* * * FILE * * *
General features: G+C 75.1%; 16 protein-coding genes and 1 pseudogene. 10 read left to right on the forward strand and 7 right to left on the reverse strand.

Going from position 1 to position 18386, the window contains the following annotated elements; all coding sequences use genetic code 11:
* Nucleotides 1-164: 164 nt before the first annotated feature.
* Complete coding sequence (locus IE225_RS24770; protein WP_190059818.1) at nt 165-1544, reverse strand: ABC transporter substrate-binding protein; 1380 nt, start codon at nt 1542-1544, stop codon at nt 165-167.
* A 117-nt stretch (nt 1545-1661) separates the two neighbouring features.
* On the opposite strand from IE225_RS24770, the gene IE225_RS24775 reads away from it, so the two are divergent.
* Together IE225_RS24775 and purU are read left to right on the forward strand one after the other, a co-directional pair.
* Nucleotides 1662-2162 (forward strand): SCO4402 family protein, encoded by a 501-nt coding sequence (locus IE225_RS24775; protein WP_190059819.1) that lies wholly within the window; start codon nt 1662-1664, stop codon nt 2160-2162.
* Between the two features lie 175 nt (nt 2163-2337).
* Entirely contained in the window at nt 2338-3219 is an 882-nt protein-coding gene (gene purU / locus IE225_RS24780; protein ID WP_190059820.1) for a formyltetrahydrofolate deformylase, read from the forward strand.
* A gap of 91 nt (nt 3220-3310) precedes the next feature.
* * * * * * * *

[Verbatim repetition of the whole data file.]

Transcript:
General features: G+C 75.1%; 16 protein-coding genes and 1 pseudogene. 10 read left to right on the forward strand and 7 right to left on the reverse strand.

Going from position 1 to position 18386, the window contains the following annotated elements; all coding sequences use genetic code 11:
* Nucleotides 1-164: 164 nt before the first annotated feature.
* Complete coding sequence (locus IE225_RS24770; protein WP_190059818.1) at nt 165-1544, reverse strand: ABC transporter substrate-binding protein; 1380 nt, start codon at nt 1542-1544, stop codon at nt 165-167.
* A 117-nt stretch (nt 1545-1661) separates the two neighbouring features.
* On the opposite strand from IE225_RS24770, the gene IE225_RS24775 reads away from it, so the two are divergent.
* Together IE225_RS24775 and purU are read left to right on the forward strand one after the other, a co-directional pair.
* Nucleotides 1662-2162 (forward strand): SCO4402 family protein, encoded by a 501-nt coding sequence (locus IE225_RS24775; protein WP_190059819.1) that lies wholly within the window; start codon nt 1662-1664, stop codon nt 2160-2162.
* Between the two features lie 175 nt (nt 2163-2337).
* Entirely contained in the window at nt 2338-3219 is an 882-nt protein-coding gene (gene purU / locus IE225_RS24780; protein ID WP_190059820.1) for a formyltetrahydrofolate deformylase, read from the forward strand.
* A gap of 91 nt (nt 3220-3310) precedes the next feature.